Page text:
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Belgium on a plate: Top Brussels chef Igor Rosi shares a seasonal recipe
Igor Rosi is on a mission to deliver the authentic taste of Italy for diners at the Hotel Amigo Bocconi restaurant. The Tuscan chef has been heading the 18-strong kitchen at the renowned Brussels address for the past two years, with a winning combination of Italian classics and contemporary Mediterranean cuisine.
“It’s all about quality ingredients, and sometimes simpler is better,” says Rosi as he serves up risotto with pumpkin and burrata, a plate of sunshine on a cool spring day, finely balanced in texture and flavours. A glass of Sicilian white perfectly offsets the richer notes.
“Simple produce is the signature of Italian cuisine, and simple dishes are more of an art, like spaghetti al pomodoro,” he says. Rosi loves vegetables and is inspired as much by his grandmother’s cooking as his professional travels; he’s cooked in fine dining establishments in Paris, Dubai, the US, Algeria and Crete as well as Italy. Now Brussels is home, and Rosi is happy to source local ingredients, praising butchers like Dierendonk and regional specialities such as Brussels sprouts and grey shrimps.
Under the supervision of chef Fulvio Pierangelini, the group’s food director, the menu changes every three months, although classics such as traditional lasagne (“We serve around 30 a day”) and tiramisu are staples, as is the fresh pasta made morning and evening by the all-Italian kitchen staff. Otherwise, seasonal produce dominates, ensuring fresh flavours and colours.
The all-Italian experience extends to the dining room’s decor and tableware. Refurbished a year ago, the interior is clean and refined, ignoring the current restaurant vogue for neutral and natural design. Pops of colour and ceramic wall art by Italian artist Piero Fornasetti inject light and warmth. Part of the luxury family-run Rocco Forte Group (though a separate entity), its design bears the signature of its perfectionist design director, Olga Polizzi.
The Hotel Amigo is already a timeless experience with its imposing corner situation, a stone’s throw from the Grand’Place. Dating from medieval times, it was built by a wealthy merchant before being taken over by the city and used as a prison. It was transformed into a hotel in 1957 in response to the urgent need for accommodation as Brussels prepared to host the World Expo in 1958. The Rocco Forte family bought it and restored it, opening in 2002.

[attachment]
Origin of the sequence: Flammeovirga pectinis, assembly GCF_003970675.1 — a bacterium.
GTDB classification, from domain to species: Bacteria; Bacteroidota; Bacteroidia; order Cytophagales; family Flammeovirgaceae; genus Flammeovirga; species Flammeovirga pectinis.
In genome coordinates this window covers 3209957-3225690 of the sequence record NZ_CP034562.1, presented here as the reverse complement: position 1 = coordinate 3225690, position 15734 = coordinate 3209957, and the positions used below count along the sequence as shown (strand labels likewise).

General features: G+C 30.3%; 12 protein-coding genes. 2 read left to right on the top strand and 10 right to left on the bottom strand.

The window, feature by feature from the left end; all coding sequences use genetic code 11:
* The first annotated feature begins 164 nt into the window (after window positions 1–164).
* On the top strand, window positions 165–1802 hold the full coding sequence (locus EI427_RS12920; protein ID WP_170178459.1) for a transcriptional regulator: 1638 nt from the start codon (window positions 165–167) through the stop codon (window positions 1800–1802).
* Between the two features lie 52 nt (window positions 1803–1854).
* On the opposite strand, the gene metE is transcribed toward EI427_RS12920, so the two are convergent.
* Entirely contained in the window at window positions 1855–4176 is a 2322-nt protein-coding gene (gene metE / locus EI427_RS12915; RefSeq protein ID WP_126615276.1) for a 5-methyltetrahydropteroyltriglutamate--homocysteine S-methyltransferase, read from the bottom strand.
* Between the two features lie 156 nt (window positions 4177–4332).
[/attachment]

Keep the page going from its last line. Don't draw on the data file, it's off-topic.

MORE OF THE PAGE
In the dining room and on theterrace, the final stragglers are rising from lunch and Rosi needs to return to the kitchen. I can’t resist asking if the atmosphere in his largely Sicilian kitchen ever becomes overly heated. “I may shout occasionally, but there’s always a smile afterwards,” he admits.
His take on Belgian favourite Dover sole, accompanied by seasonal vegetables, sings with the colours of Italy. If the presentation seems a bit fussy, simply serve to your own liking. Bon appetit!
Fillet of sole with asparagus & green peas
Serves two as a starter or light lunch
- 1 Dover sole (approx 500g, filleted)
- 6 green asparagus spears (trimmed)
- 230g green peas
- Mint leaves
- Basil leaves
- Fresh coriander
- Fennel fronds
- 1 bunch spring onions
- Pomegranate seeds
- Olive oil (Rosi recommends Fulvio Pierangelini’s)
- Salted butter
- Maldon salt
Cook the asparagus spears in boiling salted water for two minutes. Remove and set aside, then cook the peas for seven minutes in the same water. Mix the cooked peas, basil and mint and place in a Thermomix for 10 minutes at 72°.
Add the butter, olive oil, salt and pepper to the mixture and adjust the consistency with water to give a smooth but firm cream. Remove and place to one side.
Trim the spring onions, season with salt, pepper and a sprinkle of sugar and roast in the oven for five to 10 minutes at 200° until caramelised.
Quickly pan fry the fish on both sides in butter with a clove of garlic. For the salad, slice the asparagus spears diagonally (reserve two stalks for decoration) and mix them with the fennel fronds, mint, coriander and basil, before seasoning and dressing with oil.
Arrange the salad around the sole fillets and decorate the plate with the spring onions, pomegranate seeds, fennel fronds, sliced asparagus stalks and dots of the green pea cream.
This article first appeared in The Bulletin Summer 2018. Pick up a copy in newsagents today or subscribe now...